20. Jasminum sambac – Jasminum sambac is a species of jasmine native to a small region in the eastern Himalayas in Bhutan and neighbouring India and Pakistan. It is cultivated in places, especially across much of South. Jasminum sambac is a shrub or vine growing up to 0.5 to 3 m in height. It is widely cultivated for its attractive and sweetly fragrant flowers, the flowers may be used as a fragrant ingredient in perfumes and jasmine tea. It is known as the Arabian jasmine in English and it is the national flower of the Philippines, where it is known as sampaguita, as well as being one of the three national flowers of Indonesia, where it is known as melati putih. Jasminum sambac is classified under the genus Jasminum under the tribe Jasmineae and it belongs to the olive family Oleaceae. Despite the English common name of Arabian jasmine, Jasminum sambac is not originally native to Arabia, the habits of Jasminum sambac support a native habitat of humid tropical climates and not the arid climates of the Middle East. Early Chinese records of the plant points to the origin of Jasminum sambac as eastern South Asia, Jasminum sambac were spread into Arabia and Persia by man, where they were cultivated in gardens. From there, they were introduced to Europe where they were grown as ornamentals and were known under the common name sambac in the 18th century, medieval Arabic zanbaq meant jasmine flower-oil from the flowers of any species of jasmine. The J. sambac species is a source for jasmine flower-oil in terms of the quality of the fragrance. The Jasminum officinale species is cultivated for the same purpose. In 1753, Carl Linnaeus first described the plant as Nyctanthes sambac in the first edition of his famous book Systema Naturae, in 1789, William Aiton reclassified the plant to the genus Jasminum. He also coined the common English name of Arabian jasmine, cementing the misconception that it was Arabian in origin, other common names of Jasminum sambac include, Jasminum sambac is an evergreen vine or shrub reaching up to 0.5 to 3 m tall. The species is variable, possibly a result of spontaneous mutation, natural hybridization. Cultivated Jasminum sambac generally do not bear seeds and the plant is reproduced solely by cuttings, layering, marcotting, the leaves are ovate,4 to 12.5 cm long and 2 to 7.5 cm wide. The phyllotaxy is opposite or in whorls of three, simple and they are smooth except for a few hairs at the venation on the base of the leaf. The flowers bloom all throughout the year and are produced in clusters of 3 to 12 together at the ends of branches and they are strongly scented, with a white corolla 2 to 3 cm in diameter with 5 to 9 lobes. The flowers open at night, and close in the morning, the fruit is a purple to black berry 1 cm in diameter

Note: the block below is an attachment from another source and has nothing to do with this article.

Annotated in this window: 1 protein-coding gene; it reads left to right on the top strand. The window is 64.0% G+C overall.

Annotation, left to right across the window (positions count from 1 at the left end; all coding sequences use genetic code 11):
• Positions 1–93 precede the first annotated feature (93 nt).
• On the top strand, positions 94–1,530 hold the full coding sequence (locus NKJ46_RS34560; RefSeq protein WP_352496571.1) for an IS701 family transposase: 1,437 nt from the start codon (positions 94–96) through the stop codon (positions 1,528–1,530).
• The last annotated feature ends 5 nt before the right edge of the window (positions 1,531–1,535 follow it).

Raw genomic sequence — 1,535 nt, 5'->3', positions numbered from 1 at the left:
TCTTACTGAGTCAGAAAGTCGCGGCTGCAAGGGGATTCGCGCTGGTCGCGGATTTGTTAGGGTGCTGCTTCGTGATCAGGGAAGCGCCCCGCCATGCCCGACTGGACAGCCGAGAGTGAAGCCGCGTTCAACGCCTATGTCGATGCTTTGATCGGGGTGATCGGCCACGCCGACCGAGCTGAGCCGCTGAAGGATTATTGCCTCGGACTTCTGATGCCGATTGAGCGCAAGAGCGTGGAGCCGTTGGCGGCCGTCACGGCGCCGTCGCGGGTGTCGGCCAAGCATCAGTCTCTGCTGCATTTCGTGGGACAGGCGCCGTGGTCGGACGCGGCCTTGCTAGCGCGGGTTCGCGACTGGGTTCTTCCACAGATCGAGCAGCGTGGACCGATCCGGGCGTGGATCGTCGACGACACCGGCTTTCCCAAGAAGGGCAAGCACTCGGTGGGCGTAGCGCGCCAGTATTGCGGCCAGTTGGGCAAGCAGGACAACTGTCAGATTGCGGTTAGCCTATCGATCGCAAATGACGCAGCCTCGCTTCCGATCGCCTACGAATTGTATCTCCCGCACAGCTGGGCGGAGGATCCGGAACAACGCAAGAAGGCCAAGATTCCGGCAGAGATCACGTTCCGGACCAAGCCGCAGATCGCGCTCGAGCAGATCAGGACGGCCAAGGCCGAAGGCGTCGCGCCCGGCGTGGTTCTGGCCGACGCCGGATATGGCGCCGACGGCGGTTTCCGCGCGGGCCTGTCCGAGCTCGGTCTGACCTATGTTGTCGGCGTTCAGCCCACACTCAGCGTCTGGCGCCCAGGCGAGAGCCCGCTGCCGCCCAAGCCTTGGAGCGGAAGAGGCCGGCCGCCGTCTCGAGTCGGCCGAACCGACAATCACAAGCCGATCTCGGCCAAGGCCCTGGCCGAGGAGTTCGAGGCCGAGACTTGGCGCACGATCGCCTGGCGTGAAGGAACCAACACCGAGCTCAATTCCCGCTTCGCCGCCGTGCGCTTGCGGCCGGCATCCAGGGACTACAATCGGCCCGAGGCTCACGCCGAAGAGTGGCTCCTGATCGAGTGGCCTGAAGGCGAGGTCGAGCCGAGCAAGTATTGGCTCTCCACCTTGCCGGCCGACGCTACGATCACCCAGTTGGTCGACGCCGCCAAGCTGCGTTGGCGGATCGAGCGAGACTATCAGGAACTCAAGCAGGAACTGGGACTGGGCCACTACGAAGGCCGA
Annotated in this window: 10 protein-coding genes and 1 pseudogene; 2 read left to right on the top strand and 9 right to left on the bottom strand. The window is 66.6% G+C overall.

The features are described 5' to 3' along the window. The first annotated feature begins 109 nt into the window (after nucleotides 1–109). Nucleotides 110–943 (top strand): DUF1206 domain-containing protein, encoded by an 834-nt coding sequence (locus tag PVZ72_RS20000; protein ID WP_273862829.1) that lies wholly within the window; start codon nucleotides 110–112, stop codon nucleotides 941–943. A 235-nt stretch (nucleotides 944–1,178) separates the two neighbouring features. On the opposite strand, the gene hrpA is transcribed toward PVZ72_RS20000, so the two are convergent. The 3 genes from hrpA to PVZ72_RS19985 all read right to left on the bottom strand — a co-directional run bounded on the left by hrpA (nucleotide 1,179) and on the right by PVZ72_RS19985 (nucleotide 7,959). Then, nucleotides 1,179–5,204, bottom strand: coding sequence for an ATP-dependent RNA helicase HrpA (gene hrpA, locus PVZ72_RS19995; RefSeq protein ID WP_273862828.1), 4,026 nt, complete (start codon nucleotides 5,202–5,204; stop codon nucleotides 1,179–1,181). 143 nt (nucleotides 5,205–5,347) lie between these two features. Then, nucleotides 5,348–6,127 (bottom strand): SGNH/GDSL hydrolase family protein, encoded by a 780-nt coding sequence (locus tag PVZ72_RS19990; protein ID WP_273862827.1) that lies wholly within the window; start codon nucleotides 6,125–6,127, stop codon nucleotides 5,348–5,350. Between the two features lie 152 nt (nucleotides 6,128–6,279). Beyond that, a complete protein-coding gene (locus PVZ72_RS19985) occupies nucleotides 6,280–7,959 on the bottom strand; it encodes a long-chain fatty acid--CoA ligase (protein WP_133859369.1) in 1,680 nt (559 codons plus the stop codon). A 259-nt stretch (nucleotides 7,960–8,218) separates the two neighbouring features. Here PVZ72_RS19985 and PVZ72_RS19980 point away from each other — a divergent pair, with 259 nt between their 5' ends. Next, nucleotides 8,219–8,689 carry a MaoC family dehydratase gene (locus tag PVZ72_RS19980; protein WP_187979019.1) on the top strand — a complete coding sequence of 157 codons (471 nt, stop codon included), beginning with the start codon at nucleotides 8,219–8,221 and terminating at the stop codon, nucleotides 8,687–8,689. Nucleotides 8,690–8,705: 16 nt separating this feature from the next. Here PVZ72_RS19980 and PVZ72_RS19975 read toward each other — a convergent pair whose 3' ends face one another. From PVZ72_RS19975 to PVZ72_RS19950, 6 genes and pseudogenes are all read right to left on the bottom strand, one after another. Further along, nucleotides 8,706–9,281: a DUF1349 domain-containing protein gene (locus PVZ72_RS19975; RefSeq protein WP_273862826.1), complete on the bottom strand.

21. Philippine adobo – It has sometimes been considered as the unofficial national dish in the Philippines. Taken from the early Spanish, the method is indigenous to Spain. Early Spaniards cooked their food normally by roasting, steaming or boiling methods, to keep it fresh longer, food was often cooked by immersion in vinegar and salt. Thus, it is likely that Filipinos could have been cooking meat in vinegar as a means of preservation. This process dates back to the Pre-Hispanic Period and was used for pork, when the Spanish Empire colonized the Philippines in the late 16th century and early 17th century, they encountered this cooking process. It was first recorded in the dictionary Vocabulario de la Lengua Tagala compiled by the Spanish Franciscan missionary Pedro de San Buenaventura and he referred to it as adobo de los naturales. Dishes prepared in this manner came to be known by this name. While the Philippine adobo can be considered adobo in the Spanish sense—a marinated dish—the Philippine usage is more specific to a cooking process and is not restricted to meat. Typically, pork or chicken, or a combination of both, is cooked in vinegar, crushed garlic, bay leaves, black peppercorns. It is served with white rice and it was traditionally cooked in small clay pots, but in modern times, metal pots or woks are used instead. There are numerous variants of the recipe in the Philippines. The most basic ingredient of adobo is vinegar, which is usually vinegar, rice vinegar. Almost every ingredient can be changed according to personal preference, even people in the same household can cook adobo in significantly different ways. A rarer version without soy sauce is known as adobong puti, which uses salt instead, to contrast it with adobong itim, adobong puti is often regarded as the closest to the original version of the Pre-Hispanic adobo. It is similar to another known as pinatisan, where fish sauce is used instead of vinegar. The proportion of ingredients like soy sauce, bay leaves, garlic, other ingredients can sometimes be used, like siling labuyo, birds eye chili, jalapeño pepper, red bell pepper, olive oil, onions, brown sugar, potatoes, or pineapple. It may also be further browned in the oven, pan-fried, deep-fried, in southern Luzon and Muslim Zamboanga, for example, it is common to see adobo cooked with coconut milk. In Cavite, mashed pork liver is added, in Laguna, turmeric is added, giving the dish a distinct yellowish color